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Structural and Computational Biology and Molecular Biophysics

Houston, Texas

A BCM research lab.
Structural and Computational Biology & Molecular Biophysics
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John E. Ladbury, Ph.D.

Professor
Department of Biochemistry and Molecular Biology
Division of Basic Science Research
The University of Texas M.D. Anderson Cancer Center

Education:

B.S., Chemistry and Physics, University of London (1982)
M.S., Chemical Analysis, University of Greenwich, London (1987)
Ph.D., Polymer Chemistry, University of Greenwich, London (1990)

Research Interests:

Specificity in Tyrosine Kinase-Mediated Signal Transduction- A Cellular to Atomic Level Investigation

Eukaryotic cells react to the external environment through interaction with membrane-bound receptors. Distinct types of receptors respond to different stimuli, but all are capable of sensing a binding event outside, and initiating signal transduction inside the cell. Most fundamental cellular processes including the cell cycle, migration, differentiation, survival, proliferation, immune response and metabolism are transduced through receptor tyrosine kinase (RTK)-mediated signal transduction. For transduction without corruption, the protein-protein interactions involved have to produce mutually exclusive responses. Aberrancies in these pathways are responsible for many disease states including cancer, immunodeficiency and diabetes. Many of the signalling pathways emanating from RTKs involve interactions of distinct domains (e.g. SH2, SH3, PTB). Our data suggest that binding of these domains to cognate ligands are not sufficiently specific to ensure mutual exclusivity of signalling. We are thus investigating alternative ways in which the integrity of a signal from a RTK can be maintained. Focusing on early signalling events (within 1 hour of stimulation) we are exploring the structural, biophysical, and cellular outcomes of protein complex formation at the receptor. Perturbation of these complexes by inhibiting assembly or modifying the time course (by making mutations) reveals how the exquisite sensitivity of early signalling complex formation can ensure specificity. Furthermore, understanding the way in which these complexes modulate signaling networks provides insight into novel route to pharmaceutical intervention.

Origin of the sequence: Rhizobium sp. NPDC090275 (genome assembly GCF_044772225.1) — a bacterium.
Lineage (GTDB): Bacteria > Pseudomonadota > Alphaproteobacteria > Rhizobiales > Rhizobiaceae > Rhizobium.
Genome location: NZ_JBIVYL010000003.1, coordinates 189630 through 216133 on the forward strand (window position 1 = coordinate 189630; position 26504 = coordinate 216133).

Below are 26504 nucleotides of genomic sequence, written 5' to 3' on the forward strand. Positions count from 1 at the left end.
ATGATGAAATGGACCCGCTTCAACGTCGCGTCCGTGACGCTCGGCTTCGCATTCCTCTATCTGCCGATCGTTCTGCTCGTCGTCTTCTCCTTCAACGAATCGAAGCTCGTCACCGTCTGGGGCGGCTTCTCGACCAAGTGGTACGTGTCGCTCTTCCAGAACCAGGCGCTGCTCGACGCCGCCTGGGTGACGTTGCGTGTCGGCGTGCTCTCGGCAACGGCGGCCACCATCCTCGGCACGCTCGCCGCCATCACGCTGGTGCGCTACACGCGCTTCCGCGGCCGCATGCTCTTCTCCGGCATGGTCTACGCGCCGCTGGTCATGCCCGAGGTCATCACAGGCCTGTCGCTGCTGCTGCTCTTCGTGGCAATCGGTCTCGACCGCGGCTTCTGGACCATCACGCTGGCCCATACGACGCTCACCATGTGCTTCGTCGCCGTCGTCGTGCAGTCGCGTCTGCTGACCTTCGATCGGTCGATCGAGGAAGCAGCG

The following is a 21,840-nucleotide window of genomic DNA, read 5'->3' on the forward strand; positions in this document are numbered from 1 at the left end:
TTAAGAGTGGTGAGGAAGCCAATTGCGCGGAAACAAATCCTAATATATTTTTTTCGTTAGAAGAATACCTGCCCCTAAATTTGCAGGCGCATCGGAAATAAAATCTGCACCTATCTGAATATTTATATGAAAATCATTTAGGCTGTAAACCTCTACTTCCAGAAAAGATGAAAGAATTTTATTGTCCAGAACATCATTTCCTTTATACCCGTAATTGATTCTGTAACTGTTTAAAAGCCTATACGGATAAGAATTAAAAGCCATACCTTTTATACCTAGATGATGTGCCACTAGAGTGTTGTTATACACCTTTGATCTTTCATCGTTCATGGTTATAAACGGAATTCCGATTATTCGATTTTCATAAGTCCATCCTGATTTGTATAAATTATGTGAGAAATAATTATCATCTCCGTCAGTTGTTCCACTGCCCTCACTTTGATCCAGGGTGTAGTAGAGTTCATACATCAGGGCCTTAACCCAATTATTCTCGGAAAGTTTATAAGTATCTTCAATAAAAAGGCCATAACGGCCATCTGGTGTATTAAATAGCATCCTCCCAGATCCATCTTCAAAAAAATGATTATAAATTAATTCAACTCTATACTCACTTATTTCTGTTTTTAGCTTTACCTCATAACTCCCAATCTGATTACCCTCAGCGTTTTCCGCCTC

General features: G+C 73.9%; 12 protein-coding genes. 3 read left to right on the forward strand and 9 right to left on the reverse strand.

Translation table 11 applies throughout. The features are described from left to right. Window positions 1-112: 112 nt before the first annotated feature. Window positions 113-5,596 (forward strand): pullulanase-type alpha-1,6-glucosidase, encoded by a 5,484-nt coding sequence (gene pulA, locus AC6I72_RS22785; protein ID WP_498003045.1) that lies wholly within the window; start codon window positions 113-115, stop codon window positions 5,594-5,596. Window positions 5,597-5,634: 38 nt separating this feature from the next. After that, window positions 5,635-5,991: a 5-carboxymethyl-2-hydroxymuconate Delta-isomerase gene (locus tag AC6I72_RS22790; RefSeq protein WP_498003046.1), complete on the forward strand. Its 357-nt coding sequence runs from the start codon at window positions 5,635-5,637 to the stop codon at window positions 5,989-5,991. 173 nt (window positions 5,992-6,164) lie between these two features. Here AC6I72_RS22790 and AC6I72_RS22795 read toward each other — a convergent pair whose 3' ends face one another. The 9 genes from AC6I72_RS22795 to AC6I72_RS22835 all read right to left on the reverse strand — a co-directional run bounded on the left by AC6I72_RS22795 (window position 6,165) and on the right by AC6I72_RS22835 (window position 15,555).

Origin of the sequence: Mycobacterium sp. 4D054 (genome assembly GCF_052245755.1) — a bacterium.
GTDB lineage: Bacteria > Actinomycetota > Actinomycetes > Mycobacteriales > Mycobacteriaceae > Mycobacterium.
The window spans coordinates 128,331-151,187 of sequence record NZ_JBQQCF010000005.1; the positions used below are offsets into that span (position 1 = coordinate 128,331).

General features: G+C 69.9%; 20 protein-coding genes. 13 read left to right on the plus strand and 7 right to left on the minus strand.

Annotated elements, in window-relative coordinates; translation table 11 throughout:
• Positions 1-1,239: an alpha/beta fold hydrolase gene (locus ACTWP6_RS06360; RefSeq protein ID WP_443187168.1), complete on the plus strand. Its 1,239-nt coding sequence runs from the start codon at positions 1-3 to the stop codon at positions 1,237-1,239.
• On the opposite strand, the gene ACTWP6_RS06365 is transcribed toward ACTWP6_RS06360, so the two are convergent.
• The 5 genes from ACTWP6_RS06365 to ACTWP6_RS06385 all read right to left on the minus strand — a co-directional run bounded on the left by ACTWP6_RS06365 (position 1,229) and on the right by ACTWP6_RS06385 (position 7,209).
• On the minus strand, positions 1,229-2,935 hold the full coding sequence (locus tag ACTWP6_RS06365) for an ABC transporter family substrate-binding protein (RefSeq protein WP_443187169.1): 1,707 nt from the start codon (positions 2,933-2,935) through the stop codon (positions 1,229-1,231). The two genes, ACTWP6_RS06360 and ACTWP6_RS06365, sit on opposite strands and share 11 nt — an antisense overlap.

Selected Publications:

  • Suen KM, Lin CC, George R, Melo FA, Biggs ER, Ahmed Z, Drake MN, Arur S, Arold ST and Ladbury JE. Interaction with Shc prevents aberrant Erk activation in the absence of extracellular stimuli. Nat Struct Mol Biol, 20(5):620-7 (2013). PubMed
  • Ahmed Z, Lin CC, Suen KM, Melo FA, Levitt JA, Suhling K and Ladbury JE. Grb2 controls phosphorylation of FGFR2 by inhibiting receptor kinase and Shp2 phosphatase activity. J Cell Biol, 200(4):493-504 (2013). PubMed
  • Chen Z, Vohidov F, Coughlin JM, Stagg LJ, Arold ST, Ladbury JE, and Ball ZT. Catalytic protein modification with dirhodium metallopeptides: specificity in designed and natural systems. J Am Chem Soc, 134(24):10138-10145 (2012). PubMed
  • Lin CC, Melo FA, Ghosh R, Suen KM, Stagg LJ, Kirkpatrick J, Arold ST, Ahmed Z and Ladbury JE. Inhibition of Basal FGF Receptor Signaling by Dimeric Grb2. Cell, 149(7):1514-24 (2012). PubMed
  • Di Domizio J, Zhang R, Stagg LJ, Gagea M, Zhuo M, Ladbury JE, and Cao W. Binding with nucleic acids or glycosaminoglycans converts soluble protein oligomers to amyloid. J Biol Chem, 287(1):736-47 (2012). PubMed
  • Ramakrishnan M, Melo FA, Kinsey BM, Ladbury JE, Kosten TR and Orson FM. Probing cocaine-antibody interactions in buffer and human serum. PLoS One, e40518:1-12 (2012). PubMed
  • Olsson TS, Ladbury JE, Pitt WR and Williams MA. Extent of enthalpy-entropy compensation in protein-ligand interactions. Protein Sci, 20(9):1607-18 (2011). PubMed

For more publications, see listing on PubMed.

Contact Information:

The University of Texas at MD Anderson Cancer Center
6767 Bertner St., Room Number: BSRB, 7.8136A
Unit Number: 1000
Houston, TX 77030
Phone: 713-792-3570
Fax: 713-720-0855
E-mail: JELadbury@mdanderson.org

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